Mediation is not the battle of litigation. You still zealously represent your clients, but plan on leaving your litigation toolbox back at your desk and approach the mediation with a “kinder, gentler” approach. Mediation is a break from litigation and can be a respite for attorneys too. Here’s a chance to work out a resolution rather than fight for one. It’s a chance for you and your client to catch your breath from the fight of litigation and take a breather, a pause that refreshes.

Many attorneys have a difficult time getting out of the “win” mindset – how can we work it out for our clients, rather than how can we win. Perhaps in a money case the outcome will be defined by money, but the purpose of mediation is to work out a resolution, not win.

To joint session or not

In commercial mediation (cases resolved by money, not family law or other non-monetary actions), very rarely does either counsel have a desire for a joint session (at least in California. I understand that back east, joint sessions are usually held.)

Why is a joint session helpful, even if only to cover housekeeping and say hello? Civility is important. At least among the attorneys. Being professional and civil does not show to your client that you’re weak against opposing counsel. It models courtesy, professionalism and civility. Your future reputation always rests on your current behavior. And, your reputation always proceeds you. More importantly, a straightforward approach, even with aggressive positions, is always better accepted.

I’d like to add that in the opening, whether a joint session or in private caucus with each side, I do not think small talk is unimportant. A little small talk can set a more casual tone and remind us all that there are other things in the world outside this dispute. The brief conversation can also set a more leisurely pace to the mediation. The pace can lead to time to think and reflect when the mediator is caucusing with the other side.

You may not want a mediation that is anything other than “all business.” If you have a particular process you would like the mediation to take, discuss it with the mediator in your pre-mediation phone conversation. I consider the mediation to be the attorneys’ and parties’ mediation, so I’m happy to follow whatever process they are interested in.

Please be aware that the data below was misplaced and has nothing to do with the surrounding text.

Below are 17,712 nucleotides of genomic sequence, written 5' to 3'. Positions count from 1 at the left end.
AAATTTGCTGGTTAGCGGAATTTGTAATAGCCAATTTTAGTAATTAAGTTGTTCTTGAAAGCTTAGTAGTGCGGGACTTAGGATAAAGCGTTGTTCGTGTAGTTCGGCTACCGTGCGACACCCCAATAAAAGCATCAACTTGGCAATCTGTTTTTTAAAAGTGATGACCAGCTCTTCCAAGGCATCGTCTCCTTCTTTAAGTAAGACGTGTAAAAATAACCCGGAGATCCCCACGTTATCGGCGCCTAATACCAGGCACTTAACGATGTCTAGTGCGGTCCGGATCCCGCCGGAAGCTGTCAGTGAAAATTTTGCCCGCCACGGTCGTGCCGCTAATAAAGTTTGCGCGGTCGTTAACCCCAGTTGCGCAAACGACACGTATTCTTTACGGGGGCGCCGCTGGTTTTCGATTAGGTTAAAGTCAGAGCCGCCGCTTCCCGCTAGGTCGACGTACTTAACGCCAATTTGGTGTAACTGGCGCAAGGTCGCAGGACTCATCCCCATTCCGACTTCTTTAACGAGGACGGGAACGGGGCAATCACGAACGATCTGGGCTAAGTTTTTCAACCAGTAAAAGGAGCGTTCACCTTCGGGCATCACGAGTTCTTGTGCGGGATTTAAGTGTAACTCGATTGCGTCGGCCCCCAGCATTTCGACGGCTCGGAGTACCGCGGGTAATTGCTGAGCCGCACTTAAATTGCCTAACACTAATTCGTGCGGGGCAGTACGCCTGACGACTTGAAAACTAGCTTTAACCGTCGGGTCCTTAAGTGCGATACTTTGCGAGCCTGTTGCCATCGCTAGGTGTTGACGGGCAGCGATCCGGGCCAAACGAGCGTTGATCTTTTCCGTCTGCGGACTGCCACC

You don’t have a pre-mediation phone call with your mediator calendared, you say? If you don’t have a pre-mediation call already calendared with the mediator, don’t leave it up to the mediator; call and calendar one. If no one has calendared one, call the mediator after they have had a chance to read yours and opposing counsel’s briefs.

Don’t hesitate to contact the mediator earlier than briefs are due as well if there is something you think the mediator needs to know. Remember, there is no prohibition against ex parte communication with the mediator as there would be with a judge or arbitrator.

The mediator is there to help you settle your client’s case; don’t be afraid to ask the mediator for help, and don’t be afraid to give the mediator help. You may have client control issues or not so great a relationship with the client when it comes to valuing her case. Let the mediator know, they can help your client understand why her case has the value you place on it.

On the other side, help the mediator understand the nuances of your case early, so that they can clearly communicate it to the other side.

Settlement value

While the purpose is to settle the case, how do we know what to settle for?

When I was in law school, mediation courses were not offered. Nowadays, they are offered, so younger attorneys may know of terms like BATNA and WATNA, terminology I had never heard until I took a mediation course. BATNA is Best Alternative to a Negotiated Agreement. Simply, what’s the best outcome you may have if we don’t settle the case through negotiations. WATNA is, of course, Worst Alternative to a Negotiated Agreement.

We usually base these BATNA and WATNA estimates on trial value. The usual sources of trial value drawn from jury verdicts and our own experience with the type of case, the venue, facts, law strength of witnesses and likability of the client. These are all factored into a trial outcome, what a jury would award. There are also other methods to value your decision making.

Introduction to decision trees